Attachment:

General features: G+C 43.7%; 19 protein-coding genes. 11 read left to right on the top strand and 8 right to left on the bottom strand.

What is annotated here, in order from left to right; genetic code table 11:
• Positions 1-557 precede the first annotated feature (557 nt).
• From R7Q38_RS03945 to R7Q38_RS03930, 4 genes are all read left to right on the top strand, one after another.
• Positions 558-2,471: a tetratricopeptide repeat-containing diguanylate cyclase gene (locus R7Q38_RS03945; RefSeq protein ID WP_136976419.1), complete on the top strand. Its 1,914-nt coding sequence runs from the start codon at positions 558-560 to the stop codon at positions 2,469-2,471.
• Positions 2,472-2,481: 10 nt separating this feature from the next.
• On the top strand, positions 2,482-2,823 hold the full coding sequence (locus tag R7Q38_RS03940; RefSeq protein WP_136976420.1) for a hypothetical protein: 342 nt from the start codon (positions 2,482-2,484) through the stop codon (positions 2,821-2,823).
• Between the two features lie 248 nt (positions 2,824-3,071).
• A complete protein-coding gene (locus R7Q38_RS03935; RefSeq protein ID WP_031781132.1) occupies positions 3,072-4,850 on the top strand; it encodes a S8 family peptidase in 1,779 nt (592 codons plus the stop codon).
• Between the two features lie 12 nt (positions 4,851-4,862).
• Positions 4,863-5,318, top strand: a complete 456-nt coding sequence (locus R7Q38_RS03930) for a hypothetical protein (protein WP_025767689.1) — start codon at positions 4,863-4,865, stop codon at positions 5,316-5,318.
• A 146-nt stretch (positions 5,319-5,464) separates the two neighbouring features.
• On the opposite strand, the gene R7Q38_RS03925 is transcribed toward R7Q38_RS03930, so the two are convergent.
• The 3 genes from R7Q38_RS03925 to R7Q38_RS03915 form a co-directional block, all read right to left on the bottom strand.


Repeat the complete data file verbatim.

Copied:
General features: G+C 43.7%; 19 protein-coding genes. 11 read left to right on the top strand and 8 right to left on the bottom strand.

What is annotated here, in order from left to right; genetic code table 11:
• Positions 1-557 precede the first annotated feature (557 nt).
• From R7Q38_RS03945 to R7Q38_RS03930, 4 genes are all read left to right on the top strand, one after another.
• Positions 558-2,471: a tetratricopeptide repeat-containing diguanylate cyclase gene (locus R7Q38_RS03945; RefSeq protein ID WP_136976419.1), complete on the top strand. Its 1,914-nt coding sequence runs from the start codon at positions 558-560 to the stop codon at positions 2,469-2,471.
• Positions 2,472-2,481: 10 nt separating this feature from the next.
• On the top strand, positions 2,482-2,823 hold the full coding sequence (locus tag R7Q38_RS03940; RefSeq protein WP_136976420.1) for a hypothetical protein: 342 nt from the start codon (positions 2,482-2,484) through the stop codon (positions 2,821-2,823).
• Between the two features lie 248 nt (positions 2,824-3,071).
• A complete protein-coding gene (locus R7Q38_RS03935; RefSeq protein ID WP_031781132.1) occupies positions 3,072-4,850 on the top strand; it encodes a S8 family peptidase in 1,779 nt (592 codons plus the stop codon).
• Between the two features lie 12 nt (positions 4,851-4,862).
• Positions 4,863-5,318, top strand: a complete 456-nt coding sequence (locus R7Q38_RS03930) for a hypothetical protein (protein WP_025767689.1) — start codon at positions 4,863-4,865, stop codon at positions 5,316-5,318.
• A 146-nt stretch (positions 5,319-5,464) separates the two neighbouring features.
• On the opposite strand, the gene R7Q38_RS03925 is transcribed toward R7Q38_RS03930, so the two are convergent.
• The 3 genes from R7Q38_RS03925 to R7Q38_RS03915 form a co-directional block, all read right to left on the bottom strand.